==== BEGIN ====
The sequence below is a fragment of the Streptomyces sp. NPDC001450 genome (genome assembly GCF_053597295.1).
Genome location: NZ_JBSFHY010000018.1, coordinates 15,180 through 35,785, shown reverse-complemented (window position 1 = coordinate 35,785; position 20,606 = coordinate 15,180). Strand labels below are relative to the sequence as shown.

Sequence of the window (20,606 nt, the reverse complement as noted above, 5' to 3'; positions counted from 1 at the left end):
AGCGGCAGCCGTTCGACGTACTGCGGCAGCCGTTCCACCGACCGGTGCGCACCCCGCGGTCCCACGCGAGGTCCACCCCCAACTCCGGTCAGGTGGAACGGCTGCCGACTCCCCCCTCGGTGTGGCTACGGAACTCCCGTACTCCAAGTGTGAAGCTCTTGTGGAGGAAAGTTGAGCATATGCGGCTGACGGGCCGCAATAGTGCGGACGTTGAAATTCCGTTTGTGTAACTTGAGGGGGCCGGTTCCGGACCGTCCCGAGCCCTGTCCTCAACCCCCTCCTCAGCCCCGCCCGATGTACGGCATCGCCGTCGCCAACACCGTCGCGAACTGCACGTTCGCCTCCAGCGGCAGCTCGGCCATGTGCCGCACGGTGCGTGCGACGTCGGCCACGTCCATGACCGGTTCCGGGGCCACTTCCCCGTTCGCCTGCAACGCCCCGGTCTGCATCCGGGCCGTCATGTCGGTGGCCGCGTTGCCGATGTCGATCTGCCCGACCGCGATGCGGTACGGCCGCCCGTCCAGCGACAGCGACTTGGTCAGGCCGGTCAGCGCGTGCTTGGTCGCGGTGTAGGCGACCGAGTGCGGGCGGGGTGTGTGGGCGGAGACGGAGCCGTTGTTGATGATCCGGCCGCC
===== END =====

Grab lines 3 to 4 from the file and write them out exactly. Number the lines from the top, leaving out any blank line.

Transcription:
Sequence of the window (20,606 nt, the reverse complement as noted above, 5' to 3'; positions counted from 1 at the left end):
AGCGGCAGCCGTTCGACGTACTGCGGCAGCCGTTCCACCGACCGGTGCGCACCCCGCGGTCCCACGCGAGGTCCACCCCCAACTCCGGTCAGGTGGAACGGCTGCCGACTCCCCCCTCGGTGTGGCTACGGAACTCCCGTACTCCAAGTGTGAAGCTCTTGTGGAGGAAAGTTGAGCATATGCGGCTGACGGGCCGCAATAGTGCGGACGTTGAAATTCCGTTTGTGTAACTTGAGGGGGCCGGTTCCGGACCGTCCCGAGCCCTGTCCTCAACCCCCTCCTCAGCCCCGCCCGATGTACGGCATCGCCGTCGCCAACACCGTCGCGAACTGCACGTTCGCCTCCAGCGGCAGCTCGGCCATGTGCCGCACGGTGCGTGCGACGTCGGCCACGTCCATGACCGGTTCCGGGGCCACTTCCCCGTTCGCCTGCAACGCCCCGGTCTGCATCCGGGCCGTCATGTCGGTGGCCGCGTTGCCGATGTCGATCTGCCCGACCGCGATGCGGTACGGCCGCCCGTCCAGCGACAGCGACTTGGTCAGGCCGGTCAGCGCGTGCTTGGTCGCGGTGTAGGCGACCGAGTGCGGGCGGGGTGTGTGGGCGGAGACGGAGCCGTTGTTGATGATCCGGCCGCC